The human cost of bad advertising


90% of all advertising is ignored; a troubling statistic that puts all our efforts in the media industry into perspective. If 90% is wasted and unseen, we must rely on only 10% of the whole industry output to make any impact at all. Not an ‘impact’ in an advertising sense, an impact in a consumer’s life – any tiny, momentary, minuscule, precious acknowledgement that advertising even exists at all. So why aren’t we as agencies and advertisers more concerned? 

When it’s broken down, advertising is fundamentally, quite simple; you need to reach the right, people, at the right time with the right message. But, if we are already wasting 90% of our effort, you’d think there would be a conscious industry effort to be, well for lack of a better word – better.  

This doesn’t appear to be the case. In the last week, as a pale, male, media stereotype, I was watching BVOD and was served an ad for female incontinence pants three times in the same break – wasted impressions, badly served and wrongly targeted. No doubt this activity would have been sold into the client as a highly targeted, optimised, data-driven campaign. Yet as a consumer it actively put me off the brand, and more importantly put me off advertising. 

Continuing my sample of one, I was also served a podcast ad to bet on a football match that had already been played – no doubt, everyone was patting themselves on the back when some clever algorithm stitched this dynamic creative into my podcast download in real time – sadly not factoring in how podcast listening actually occurs in the real world. And even more infuriatingly, I’ve seen OOH sites with creative still up for live events cancelled over 6 months ago. If a consumer glances up from their phone and sees an irrelevant, out-of-date poster, why would they look up again and absorb the next message they see? Lazy from the media owner, but much worse for the industry, they are making all advertising more irrelevant.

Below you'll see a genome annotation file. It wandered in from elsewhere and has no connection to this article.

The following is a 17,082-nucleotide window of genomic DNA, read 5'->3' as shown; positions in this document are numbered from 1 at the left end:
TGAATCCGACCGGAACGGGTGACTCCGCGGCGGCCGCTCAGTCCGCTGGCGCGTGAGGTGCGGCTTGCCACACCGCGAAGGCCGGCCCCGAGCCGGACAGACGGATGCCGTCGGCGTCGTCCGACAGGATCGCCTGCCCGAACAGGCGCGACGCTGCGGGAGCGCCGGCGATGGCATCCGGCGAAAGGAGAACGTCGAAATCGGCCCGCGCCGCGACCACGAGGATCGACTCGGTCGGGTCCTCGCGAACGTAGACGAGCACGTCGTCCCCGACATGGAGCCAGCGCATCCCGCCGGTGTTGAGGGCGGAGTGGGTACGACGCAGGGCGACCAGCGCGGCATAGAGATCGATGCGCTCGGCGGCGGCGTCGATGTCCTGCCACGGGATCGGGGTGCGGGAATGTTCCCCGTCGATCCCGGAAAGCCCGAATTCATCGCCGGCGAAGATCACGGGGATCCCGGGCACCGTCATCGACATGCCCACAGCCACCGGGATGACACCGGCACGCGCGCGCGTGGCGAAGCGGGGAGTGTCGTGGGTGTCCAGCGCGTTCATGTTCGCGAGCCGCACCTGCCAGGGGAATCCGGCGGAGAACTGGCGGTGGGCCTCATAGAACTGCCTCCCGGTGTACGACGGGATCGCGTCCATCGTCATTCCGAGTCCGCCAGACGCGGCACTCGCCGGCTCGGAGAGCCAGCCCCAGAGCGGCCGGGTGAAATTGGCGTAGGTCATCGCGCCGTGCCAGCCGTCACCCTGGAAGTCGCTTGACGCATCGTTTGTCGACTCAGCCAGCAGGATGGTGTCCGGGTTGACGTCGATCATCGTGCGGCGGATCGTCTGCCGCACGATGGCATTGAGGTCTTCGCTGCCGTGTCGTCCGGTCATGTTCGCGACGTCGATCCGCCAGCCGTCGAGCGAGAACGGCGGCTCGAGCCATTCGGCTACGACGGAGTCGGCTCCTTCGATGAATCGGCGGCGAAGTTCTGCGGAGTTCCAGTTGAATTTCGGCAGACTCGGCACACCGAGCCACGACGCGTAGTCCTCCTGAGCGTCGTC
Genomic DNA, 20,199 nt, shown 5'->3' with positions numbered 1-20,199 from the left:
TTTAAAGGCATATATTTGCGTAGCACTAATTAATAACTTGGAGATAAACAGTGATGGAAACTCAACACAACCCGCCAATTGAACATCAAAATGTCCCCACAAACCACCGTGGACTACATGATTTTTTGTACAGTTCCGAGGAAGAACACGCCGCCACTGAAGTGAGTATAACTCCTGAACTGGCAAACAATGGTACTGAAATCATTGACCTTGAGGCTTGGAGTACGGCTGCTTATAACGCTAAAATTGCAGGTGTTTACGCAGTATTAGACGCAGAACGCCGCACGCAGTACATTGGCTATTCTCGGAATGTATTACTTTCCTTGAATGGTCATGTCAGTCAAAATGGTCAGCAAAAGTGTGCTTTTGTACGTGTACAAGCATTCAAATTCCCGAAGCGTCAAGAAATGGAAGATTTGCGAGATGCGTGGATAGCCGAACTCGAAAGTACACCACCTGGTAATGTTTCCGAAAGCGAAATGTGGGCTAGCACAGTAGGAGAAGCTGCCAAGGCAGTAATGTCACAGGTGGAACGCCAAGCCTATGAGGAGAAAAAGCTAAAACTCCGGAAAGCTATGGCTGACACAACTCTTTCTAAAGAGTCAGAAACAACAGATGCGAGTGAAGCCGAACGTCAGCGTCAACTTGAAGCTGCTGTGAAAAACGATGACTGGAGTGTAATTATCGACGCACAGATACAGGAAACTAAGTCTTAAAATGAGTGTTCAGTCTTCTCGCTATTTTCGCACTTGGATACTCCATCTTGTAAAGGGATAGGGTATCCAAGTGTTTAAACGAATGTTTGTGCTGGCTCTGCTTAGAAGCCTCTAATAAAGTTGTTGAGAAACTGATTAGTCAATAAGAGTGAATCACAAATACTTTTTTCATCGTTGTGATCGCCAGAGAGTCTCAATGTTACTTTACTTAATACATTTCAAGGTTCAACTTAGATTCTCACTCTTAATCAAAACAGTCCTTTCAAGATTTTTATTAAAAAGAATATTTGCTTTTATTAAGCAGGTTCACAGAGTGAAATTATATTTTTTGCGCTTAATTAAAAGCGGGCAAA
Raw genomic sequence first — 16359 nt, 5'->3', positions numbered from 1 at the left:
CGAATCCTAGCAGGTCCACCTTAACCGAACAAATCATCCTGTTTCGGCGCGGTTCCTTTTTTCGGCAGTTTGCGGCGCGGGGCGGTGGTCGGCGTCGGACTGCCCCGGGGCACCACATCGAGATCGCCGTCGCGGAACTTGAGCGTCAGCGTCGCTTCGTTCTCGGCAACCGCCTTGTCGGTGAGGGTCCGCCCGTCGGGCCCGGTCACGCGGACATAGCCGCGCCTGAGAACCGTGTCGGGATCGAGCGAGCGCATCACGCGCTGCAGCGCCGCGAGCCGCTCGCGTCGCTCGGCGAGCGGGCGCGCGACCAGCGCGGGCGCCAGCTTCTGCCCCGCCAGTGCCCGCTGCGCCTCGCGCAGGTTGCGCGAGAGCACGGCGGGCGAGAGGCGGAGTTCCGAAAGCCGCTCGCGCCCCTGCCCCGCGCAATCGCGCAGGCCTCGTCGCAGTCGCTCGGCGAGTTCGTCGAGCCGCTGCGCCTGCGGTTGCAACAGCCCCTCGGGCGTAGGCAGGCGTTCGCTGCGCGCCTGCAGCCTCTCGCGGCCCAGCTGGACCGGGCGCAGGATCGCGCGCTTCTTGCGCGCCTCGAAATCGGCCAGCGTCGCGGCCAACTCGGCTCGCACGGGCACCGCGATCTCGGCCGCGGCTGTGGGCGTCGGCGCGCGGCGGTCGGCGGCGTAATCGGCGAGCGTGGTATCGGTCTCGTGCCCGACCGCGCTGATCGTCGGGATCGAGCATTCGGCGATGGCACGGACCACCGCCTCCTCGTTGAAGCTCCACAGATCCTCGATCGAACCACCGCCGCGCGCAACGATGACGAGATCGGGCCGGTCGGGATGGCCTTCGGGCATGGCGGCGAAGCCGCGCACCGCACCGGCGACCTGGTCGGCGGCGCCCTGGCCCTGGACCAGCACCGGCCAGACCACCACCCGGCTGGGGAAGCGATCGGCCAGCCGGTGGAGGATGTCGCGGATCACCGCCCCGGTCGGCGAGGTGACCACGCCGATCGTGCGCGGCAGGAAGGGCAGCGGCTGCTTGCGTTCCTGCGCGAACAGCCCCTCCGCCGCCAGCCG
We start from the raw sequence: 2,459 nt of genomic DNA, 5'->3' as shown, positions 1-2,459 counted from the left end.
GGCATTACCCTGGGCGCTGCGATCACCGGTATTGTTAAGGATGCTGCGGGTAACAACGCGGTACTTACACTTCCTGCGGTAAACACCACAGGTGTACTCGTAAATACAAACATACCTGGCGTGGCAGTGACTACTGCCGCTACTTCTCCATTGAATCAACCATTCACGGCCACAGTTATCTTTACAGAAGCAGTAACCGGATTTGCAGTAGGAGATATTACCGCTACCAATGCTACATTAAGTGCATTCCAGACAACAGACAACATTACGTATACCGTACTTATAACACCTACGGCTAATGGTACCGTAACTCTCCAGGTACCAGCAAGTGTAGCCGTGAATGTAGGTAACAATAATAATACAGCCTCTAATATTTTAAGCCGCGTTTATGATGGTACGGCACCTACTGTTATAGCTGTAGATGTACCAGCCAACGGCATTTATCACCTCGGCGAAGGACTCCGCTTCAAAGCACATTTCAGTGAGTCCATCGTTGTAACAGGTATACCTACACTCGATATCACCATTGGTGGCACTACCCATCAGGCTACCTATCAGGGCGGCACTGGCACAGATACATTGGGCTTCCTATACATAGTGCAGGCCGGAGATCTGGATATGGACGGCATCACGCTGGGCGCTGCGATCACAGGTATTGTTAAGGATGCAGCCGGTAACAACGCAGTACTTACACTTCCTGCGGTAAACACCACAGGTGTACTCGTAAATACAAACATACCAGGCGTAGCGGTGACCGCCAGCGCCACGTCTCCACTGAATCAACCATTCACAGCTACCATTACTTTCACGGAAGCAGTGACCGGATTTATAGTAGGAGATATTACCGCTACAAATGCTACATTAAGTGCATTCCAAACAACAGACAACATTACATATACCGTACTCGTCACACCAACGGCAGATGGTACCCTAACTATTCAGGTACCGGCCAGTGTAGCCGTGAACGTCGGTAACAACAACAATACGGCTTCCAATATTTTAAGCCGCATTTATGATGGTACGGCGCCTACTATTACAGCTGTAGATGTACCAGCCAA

But despite the bad implementation and lazy delivery what really makes it worse, is how awful so much of the creative is – a brief viewing of any commercial break on TV, will reveal ad after ad of stale, wooden archetypes. It is so refreshing when anything remotely emotional or engaging comes on, it’s just such a shame this is the exception not the norm. This is part of the reason why the John Lewis Christmas ad creates such a fuss, it’s not because it’s any good, it’s because it’s guaranteed to not be awful. 

One only has to actually watch/see/hear/consume any advertising in the real word to see how bad, it is for actual people. And lazy advertising isn’t just bad for the brand responsible, it’s bad for the whole industry, as more and more people just ignore it all. – If an advertiser doesn’t appear to care about their ad, why should a consumer care about it either?  

As our industry becomes more fragmented and complex, the further we are removed from the audience experience, and we must remember above all that they are only human. 

Written by Jake Galea, Account Manager